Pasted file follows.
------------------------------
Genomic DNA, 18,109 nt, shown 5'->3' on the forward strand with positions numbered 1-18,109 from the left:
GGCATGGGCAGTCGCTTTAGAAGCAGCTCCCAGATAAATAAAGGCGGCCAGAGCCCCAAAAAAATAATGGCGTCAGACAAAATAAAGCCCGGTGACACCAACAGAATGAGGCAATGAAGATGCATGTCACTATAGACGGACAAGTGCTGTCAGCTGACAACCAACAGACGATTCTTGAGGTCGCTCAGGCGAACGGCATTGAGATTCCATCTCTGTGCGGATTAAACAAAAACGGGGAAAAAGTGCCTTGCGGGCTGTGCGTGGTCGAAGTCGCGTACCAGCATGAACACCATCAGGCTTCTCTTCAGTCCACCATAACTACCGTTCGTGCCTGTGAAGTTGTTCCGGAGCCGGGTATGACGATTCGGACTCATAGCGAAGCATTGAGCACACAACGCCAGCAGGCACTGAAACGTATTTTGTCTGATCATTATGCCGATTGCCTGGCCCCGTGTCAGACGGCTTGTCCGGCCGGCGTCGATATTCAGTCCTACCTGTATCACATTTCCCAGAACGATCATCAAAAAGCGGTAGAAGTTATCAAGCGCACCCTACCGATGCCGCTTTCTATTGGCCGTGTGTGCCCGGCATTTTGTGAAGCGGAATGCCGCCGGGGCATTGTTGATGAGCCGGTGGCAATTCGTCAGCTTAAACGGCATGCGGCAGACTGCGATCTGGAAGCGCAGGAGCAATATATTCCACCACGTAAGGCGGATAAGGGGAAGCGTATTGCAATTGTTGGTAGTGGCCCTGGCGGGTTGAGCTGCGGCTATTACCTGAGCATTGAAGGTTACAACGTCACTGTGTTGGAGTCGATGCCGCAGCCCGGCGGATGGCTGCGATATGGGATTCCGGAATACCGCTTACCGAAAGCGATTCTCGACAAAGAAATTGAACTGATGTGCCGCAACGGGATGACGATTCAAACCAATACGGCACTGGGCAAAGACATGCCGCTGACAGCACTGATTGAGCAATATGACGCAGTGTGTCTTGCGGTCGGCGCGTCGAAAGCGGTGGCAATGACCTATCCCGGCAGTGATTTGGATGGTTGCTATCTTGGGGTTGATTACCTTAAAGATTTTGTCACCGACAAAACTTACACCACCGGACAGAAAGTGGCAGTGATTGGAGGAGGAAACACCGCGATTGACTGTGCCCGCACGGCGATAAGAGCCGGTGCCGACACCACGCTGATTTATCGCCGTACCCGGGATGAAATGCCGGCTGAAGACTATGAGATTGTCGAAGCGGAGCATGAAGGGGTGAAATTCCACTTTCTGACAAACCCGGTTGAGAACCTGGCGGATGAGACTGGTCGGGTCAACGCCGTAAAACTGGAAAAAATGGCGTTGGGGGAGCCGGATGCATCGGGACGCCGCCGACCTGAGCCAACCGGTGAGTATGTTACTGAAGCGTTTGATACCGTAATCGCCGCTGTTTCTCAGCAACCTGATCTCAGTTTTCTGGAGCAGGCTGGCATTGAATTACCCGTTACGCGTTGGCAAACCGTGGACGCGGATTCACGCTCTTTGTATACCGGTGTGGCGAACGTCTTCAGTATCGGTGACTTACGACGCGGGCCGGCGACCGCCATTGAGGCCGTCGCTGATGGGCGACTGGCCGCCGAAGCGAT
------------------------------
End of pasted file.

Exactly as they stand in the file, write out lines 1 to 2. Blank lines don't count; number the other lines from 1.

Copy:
Genomic DNA, 18,109 nt, shown 5'->3' on the forward strand with positions numbered 1-18,109 from the left:
GGCATGGGCAGTCGCTTTAGAAGCAGCTCCCAGATAAATAAAGGCGGCCAGAGCCCCAAAAAAATAATGGCGTCAGACAAAATAAAGCCCGGTGACACCAACAGAATGAGGCAATGAAGATGCATGTCACTATAGACGGACAAGTGCTGTCAGCTGACAACCAACAGACGATTCTTGAGGTCGCTCAGGCGAACGGCATTGAGATTCCATCTCTGTGCGGATTAAACAAAAACGGGGAAAAAGTGCCTTGCGGGCTGTGCGTGGTCGAAGTCGCGTACCAGCATGAACACCATCAGGCTTCTCTTCAGTCCACCATAACTACCGTTCGTGCCTGTGAAGTTGTTCCGGAGCCGGGTATGACGATTCGGACTCATAGCGAAGCATTGAGCACACAACGCCAGCAGGCACTGAAACGTATTTTGTCTGATCATTATGCCGATTGCCTGGCCCCGTGTCAGACGGCTTGTCCGGCCGGCGTCGATATTCAGTCCTACCTGTATCACATTTCCCAGAACGATCATCAAAAAGCGGTAGAAGTTATCAAGCGCACCCTACCGATGCCGCTTTCTATTGGCCGTGTGTGCCCGGCATTTTGTGAAGCGGAATGCCGCCGGGGCATTGTTGATGAGCCGGTGGCAATTCGTCAGCTTAAACGGCATGCGGCAGACTGCGATCTGGAAGCGCAGGAGCAATATATTCCACCACGTAAGGCGGATAAGGGGAAGCGTATTGCAATTGTTGGTAGTGGCCCTGGCGGGTTGAGCTGCGGCTATTACCTGAGCATTGAAGGTTACAACGTCACTGTGTTGGAGTCGATGCCGCAGCCCGGCGGATGGCTGCGATATGGGATTCCGGAATACCGCTTACCGAAAGCGATTCTCGACAAAGAAATTGAACTGATGTGCCGCAACGGGATGACGATTCAAACCAATACGGCACTGGGCAAAGACATGCCGCTGACAGCACTGATTGAGCAATATGACGCAGTGTGTCTTGCGGTCGGCGCGTCGAAAGCGGTGGCAATGACCTATCCCGGCAGTGATTTGGATGGTTGCTATCTTGGGGTTGATTACCTTAAAGATTTTGTCACCGACAAAACTTACACCACCGGACAGAAAGTGGCAGTGATTGGAGGAGGAAACACCGCGATTGACTGTGCCCGCACGGCGATAAGAGCCGGTGCCGACACCACGCTGATTTATCGCCGTACCCGGGATGAAATGCCGGCTGAAGACTATGAGATTGTCGAAGCGGAGCATGAAGGGGTGAAATTCCACTTTCTGACAAACCCGGTTGAGAACCTGGCGGATGAGACTGGTCGGGTCAACGCCGTAAAACTGGAAAAAATGGCGTTGGGGGAGCCGGATGCATCGGGACGCCGCCGACCTGAGCCAACCGGTGAGTATGTTACTGAAGCGTTTGATACCGTAATCGCCGCTGTTTCTCAGCAACCTGATCTCAGTTTTCTGGAGCAGGCTGGCATTGAATTACCCGTTACGCGTTGGCAAACCGTGGACGCGGATTCACGCTCTTTGTATACCGGTGTGGCGAACGTCTTCAGTATCGGTGACTTACGACGCGGGCCGGCGACCGCCATTGAGGCCGTCGCTGATGGGCGACTGGCCGCCGAAGCGAT